Veda, aka: Vedā; 9 Definition(s)
Veda (वेद) in the Atharvaveda and later denotes ‘sacred lore’. In the plural it more definitely refers to the Vedas of the Ṛc, Yajus, and Sāman. Cf. Vidyā.
Veda (वेद):—The Vedas form the fundamental basis of our religion. They are the words of Brahman and are said to be Brahman itself. These were littered by great ṛṣis (Seers). They are the oldest literary specimens of the world. Their language is an ancient form of Sanskrit.
The Vedas are four in number called the
- and Atharvaveda.
Each Veda comprises two parts, called the Karmabhāga and the Tattvabhāga—the portion that treats of action (karma) and the portion that treats of reality (tattva). The conduct to be followed by those who aspire to acquire puṇya or virtue is detailed in the former portion and the eternal truths of life are described in the latter portion.
The Vedas are groups of hymns and chants containing religious and spiritual insights of the ancient sages and seers. Each Veda consists of four parts:
- Mantras (or Samhitãs),
- Ãranyakas, and
1) Mantras are poetic compositions and hymns of supplication and incantation addressed to the deities, the symbolic representations of the Supreme Lord.
2) The Brãhmanas deal with rules and regulations for proper performance of religious rites, rituals and ceremonies.
3) The Ãranyakas (as forest books) provide the symbolic and spiritual basis for the Brãhmanas.
4) The Upanishads reveal the knowledge about Brahman and are known as Vedãnta, meaning "end of the Vedas." They are the concluding portions of the Vedas.
Whereas the Upanishads represent the essence of the Vedas, the Bhagavad Gîtã, the most popular scripture of Hindus, contains the essence of the Upanishads. The Vedas reflect the dawn of spiritual insight, the Upanishads and the Bhagavad Gîtã contain the full splendor of a spiritual vision.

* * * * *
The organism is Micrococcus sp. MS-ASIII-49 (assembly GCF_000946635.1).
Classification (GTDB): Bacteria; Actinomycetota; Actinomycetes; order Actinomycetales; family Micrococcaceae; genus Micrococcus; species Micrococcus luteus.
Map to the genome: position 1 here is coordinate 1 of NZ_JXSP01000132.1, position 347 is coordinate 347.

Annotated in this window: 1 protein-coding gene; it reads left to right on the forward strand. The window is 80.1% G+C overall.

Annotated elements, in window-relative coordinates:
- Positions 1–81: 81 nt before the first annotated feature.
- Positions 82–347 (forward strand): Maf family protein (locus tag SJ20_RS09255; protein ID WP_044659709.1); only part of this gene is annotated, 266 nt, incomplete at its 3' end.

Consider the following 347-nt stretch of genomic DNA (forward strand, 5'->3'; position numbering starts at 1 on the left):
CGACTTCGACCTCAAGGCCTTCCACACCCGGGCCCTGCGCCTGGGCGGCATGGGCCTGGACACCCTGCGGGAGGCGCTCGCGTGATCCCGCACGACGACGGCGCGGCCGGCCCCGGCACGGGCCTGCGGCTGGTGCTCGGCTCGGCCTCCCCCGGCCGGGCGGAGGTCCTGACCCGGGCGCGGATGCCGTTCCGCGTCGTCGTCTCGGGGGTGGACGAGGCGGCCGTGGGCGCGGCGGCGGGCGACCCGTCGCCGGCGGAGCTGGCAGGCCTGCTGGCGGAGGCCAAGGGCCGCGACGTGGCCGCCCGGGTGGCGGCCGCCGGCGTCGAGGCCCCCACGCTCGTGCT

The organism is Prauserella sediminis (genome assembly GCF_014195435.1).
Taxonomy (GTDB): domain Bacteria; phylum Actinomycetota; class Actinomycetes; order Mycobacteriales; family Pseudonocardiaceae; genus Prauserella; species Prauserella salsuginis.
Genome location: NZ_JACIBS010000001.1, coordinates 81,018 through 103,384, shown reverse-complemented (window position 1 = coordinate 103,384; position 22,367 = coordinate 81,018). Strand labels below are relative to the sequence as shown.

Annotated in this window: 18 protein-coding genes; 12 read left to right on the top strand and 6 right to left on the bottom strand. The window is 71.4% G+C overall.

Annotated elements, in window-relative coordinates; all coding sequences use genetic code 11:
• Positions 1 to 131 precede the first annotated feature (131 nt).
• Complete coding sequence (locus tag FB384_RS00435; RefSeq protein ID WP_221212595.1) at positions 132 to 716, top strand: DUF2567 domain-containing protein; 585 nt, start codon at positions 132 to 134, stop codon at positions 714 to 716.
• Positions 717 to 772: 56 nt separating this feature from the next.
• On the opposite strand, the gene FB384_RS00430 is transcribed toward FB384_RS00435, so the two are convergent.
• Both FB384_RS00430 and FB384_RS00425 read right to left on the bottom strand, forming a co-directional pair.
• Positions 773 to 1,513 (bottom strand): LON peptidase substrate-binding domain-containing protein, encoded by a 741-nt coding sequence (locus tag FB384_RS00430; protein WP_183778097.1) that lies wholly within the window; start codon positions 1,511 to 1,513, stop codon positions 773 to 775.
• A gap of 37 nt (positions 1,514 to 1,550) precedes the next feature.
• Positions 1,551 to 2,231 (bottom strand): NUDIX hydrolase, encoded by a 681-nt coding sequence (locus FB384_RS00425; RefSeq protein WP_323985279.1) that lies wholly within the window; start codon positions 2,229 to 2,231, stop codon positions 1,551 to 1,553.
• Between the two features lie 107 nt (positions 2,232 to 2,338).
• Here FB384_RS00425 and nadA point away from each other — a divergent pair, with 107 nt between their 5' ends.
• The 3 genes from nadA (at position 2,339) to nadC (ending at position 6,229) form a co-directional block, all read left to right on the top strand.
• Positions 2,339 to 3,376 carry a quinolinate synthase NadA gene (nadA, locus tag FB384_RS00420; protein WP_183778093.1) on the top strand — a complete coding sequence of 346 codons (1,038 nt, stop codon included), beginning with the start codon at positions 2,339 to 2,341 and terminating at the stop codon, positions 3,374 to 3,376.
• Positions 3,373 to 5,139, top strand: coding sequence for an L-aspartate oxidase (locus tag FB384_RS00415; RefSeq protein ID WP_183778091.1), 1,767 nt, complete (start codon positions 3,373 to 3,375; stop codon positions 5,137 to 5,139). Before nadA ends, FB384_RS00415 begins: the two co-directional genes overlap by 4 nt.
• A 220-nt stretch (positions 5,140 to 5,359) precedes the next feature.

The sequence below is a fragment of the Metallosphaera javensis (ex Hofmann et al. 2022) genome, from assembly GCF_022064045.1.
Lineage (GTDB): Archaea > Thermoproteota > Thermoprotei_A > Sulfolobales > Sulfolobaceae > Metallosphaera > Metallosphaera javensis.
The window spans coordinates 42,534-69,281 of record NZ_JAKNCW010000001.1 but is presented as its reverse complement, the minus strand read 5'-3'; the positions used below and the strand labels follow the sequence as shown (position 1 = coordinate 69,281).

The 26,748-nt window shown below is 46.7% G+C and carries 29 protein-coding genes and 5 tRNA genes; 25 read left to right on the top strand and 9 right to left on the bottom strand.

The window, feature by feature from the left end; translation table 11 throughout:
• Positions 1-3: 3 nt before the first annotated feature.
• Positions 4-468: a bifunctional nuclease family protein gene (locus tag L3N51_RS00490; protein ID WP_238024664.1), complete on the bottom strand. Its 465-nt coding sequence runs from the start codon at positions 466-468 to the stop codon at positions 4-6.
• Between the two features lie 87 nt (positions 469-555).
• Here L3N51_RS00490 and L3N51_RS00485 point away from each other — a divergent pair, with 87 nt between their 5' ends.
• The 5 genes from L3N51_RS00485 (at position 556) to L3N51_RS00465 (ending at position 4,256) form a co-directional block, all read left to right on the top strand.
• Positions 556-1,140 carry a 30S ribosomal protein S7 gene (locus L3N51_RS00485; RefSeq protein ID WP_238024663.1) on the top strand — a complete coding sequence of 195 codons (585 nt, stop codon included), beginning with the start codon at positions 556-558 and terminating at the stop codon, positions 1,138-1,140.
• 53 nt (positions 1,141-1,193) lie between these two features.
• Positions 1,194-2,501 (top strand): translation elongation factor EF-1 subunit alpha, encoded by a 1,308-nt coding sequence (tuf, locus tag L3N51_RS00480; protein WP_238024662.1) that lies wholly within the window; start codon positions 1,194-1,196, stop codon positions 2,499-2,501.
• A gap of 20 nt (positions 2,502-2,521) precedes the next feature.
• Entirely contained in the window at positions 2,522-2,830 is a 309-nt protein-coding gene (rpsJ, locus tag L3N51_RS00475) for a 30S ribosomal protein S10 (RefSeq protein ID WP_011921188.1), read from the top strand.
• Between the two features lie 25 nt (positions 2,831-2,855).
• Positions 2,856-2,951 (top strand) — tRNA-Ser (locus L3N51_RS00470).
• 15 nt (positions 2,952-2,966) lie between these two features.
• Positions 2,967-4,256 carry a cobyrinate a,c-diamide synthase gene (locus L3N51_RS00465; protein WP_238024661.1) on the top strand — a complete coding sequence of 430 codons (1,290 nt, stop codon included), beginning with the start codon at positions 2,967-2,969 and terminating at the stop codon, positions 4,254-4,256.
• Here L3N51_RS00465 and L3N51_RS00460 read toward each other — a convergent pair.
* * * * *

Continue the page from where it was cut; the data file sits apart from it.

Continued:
Veda, (fr. vid, or more specifically ved as P. root) 1. (cp. vediyati & vedanā) (joyful) feeling, religious feeling, enthusiasm, awe, emotion, excitement (something like saṃvega) D. II, 210 (°paṭilābha+somanassa-paṭilābha); M. I, 465 (uḷāra); Sn. 1027 (=pīti SnA 585); J. II, 336; III, 266. attha-veda+dhamma-veda enthusiasm for the truth (for the letter & the spirit) of Buddha’s teaching M. I, 37; A. V, 329 sq. 333, 349, 352; veda here interpreted as “somanassaṃ” at MA. I, 173.—See also cpd. °jāta.—2. (cp. vedeti & vijjā) (higher) knowledge (as “Buddhist” antithesis to the authority of the “Veda”), insight, revelation, wisdom: that which Bdhgh at MA. I, 173 defines with “ñāṇa, ” and illustrates with vedagū of Sn. 1059; or refers to at DA. I, 139 with defn “vidanti etenā ti vedo. ” Thus at Sn. 529 & 792 (=vedā vuccanti catūsu maggesu ñāṇaṃ paññā Nd1 93), cp. SnA 403.—As adj. veda Ep. of the Buddha “the knower” or the possessor of revelation, at M. I, 386. See also vedagū.—3. the Veda(s), the brahmanic canon of authorized religious teaching (revelation) & practice; otherwise given as “gantha” i.e. “text” at MA. I, 173, & illustrated with “tiṇṇaṃ vedānaṃ pāragū. ” The latter formula is frequent in stock phrase describing the accomplishments of a Brahmin, e.g. at D. I, 88; M. II, 133; Sn. 1019; A. I, 163; DhA. III, 361. In the older texts only the 3 Vedas (irubbeda=Rg; yaju° & sāma°) are referred to, whereas later (in the Commentaries) we find the 4 mentioned (athabbana added), e.g. the three at S. IV, 118; J. I, 168; II, 47; III, 537; Miln. 10; Vism. 384; the four at DA. I, 247; Miln. 178.—Unspecified (sg.): SnA 462. As adj. veda “knowing the Vedas” SnA 463 (ti°), cp. tevijja.—The Vedas in this connection are not often mentioned, they are almost identical with the Mantras (see manta) and are often (in Com.) mentioned either jointly with manta or promiscuously, e.g. Pv. II, 613 (the Vedas with the 6 aṅgas, i.e. vedāṅgas, called manta); SnA 293 (manta-pāragū+veda-pāragū), 322, 448.